Audubon SC Joins Governor McMaster for Working Lands Bill Signing

Bill will help protect working lands that grassland birds need

On April 23rd, Audubon South Carolina staff joined Governor Henry McMaster at Cottle Farms outside Columbia, SC as he ceremonially signed the Working Agricultural Lands Preservation Act (H.3951) into law. Conservation partners, the agricultural community, and other stakeholders came together to celebrate this event. 

H.3951 creates a separate fund within the SC Conservation Bank specifically to enable landowners to protect their agricultural working lands in perpetuity through a voluntary conservation easement. The bill also adds representatives from Departments of Agriculture, Commerce and Transportation as ex-officio members to the Conservation Bank Board to ensure that the diverse group of stakeholders who play a role in land use and conservation at the state level are also included in the conversation.

This legislation was a priority for Audubon South Carolina and staff advocated for this bill alongside partners, including Upstate Forever, during the last two years of legislative session.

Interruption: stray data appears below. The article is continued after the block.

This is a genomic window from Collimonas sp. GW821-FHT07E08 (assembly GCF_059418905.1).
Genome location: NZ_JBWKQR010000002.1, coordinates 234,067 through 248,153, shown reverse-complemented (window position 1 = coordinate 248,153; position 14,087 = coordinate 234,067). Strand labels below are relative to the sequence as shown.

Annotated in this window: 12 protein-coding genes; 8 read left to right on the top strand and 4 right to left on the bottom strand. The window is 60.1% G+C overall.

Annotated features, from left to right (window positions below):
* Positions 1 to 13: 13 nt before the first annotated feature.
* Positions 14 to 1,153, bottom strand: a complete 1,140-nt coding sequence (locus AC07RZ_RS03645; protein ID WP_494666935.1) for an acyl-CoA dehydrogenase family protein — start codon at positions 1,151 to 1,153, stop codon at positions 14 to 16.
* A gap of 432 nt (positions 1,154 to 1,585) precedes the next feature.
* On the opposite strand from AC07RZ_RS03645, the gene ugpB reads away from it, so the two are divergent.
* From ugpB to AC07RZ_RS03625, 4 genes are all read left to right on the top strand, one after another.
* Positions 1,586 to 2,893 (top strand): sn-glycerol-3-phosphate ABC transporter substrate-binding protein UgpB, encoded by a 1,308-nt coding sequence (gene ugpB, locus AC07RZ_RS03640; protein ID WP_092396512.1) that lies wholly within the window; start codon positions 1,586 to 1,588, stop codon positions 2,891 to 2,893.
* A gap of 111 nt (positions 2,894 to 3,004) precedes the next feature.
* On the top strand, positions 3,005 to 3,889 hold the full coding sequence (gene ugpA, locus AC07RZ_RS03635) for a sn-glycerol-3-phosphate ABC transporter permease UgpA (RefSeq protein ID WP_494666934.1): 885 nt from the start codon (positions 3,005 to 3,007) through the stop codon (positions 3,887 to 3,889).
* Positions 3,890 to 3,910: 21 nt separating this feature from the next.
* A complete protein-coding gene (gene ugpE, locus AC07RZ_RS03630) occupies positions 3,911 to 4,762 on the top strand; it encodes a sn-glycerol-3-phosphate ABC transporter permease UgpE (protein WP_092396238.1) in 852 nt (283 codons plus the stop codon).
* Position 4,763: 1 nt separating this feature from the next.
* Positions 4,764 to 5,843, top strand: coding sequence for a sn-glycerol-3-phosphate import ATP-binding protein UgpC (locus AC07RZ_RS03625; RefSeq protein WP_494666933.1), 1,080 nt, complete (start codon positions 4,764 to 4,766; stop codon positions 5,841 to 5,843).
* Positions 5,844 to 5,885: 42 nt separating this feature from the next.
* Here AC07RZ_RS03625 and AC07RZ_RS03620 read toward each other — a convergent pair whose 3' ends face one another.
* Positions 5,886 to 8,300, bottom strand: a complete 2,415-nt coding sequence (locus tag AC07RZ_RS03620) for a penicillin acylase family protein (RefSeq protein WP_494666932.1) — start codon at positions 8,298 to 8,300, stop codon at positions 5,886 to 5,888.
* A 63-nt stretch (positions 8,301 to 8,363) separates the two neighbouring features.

South Carolina is one of the top ten states most threatened by agricultural land loss. Northern Bobwhite quail and Eastern Meadowlarks are examples of bird species dependent on grassland habitat that are disappearing at an alarming rate. We have lost 85% of our quail population in the last 60 years. Conversion of farm land to other uses has also been directly correlated to inland Painted Bunting population declines. Farms can help through bird-friendly practices on their lands, which include low-maintenance management techniques like retaining fallow fence rows and ditch banks (i.e. allowing native grasses and weeds to grow) that are key components for quail habitat. Planting quail buffers can also improve pollinator habitat and improve crop yields. 

This new program at the SC Conservation Bank will help ensure our farms stay farms into the future, protecting farmers’ livelihoods and illustrating the conservation value of these landscapes to birds and our communities. While the state budget is not yet finalized, we are optimistic this program will receive funding to get started next year. 

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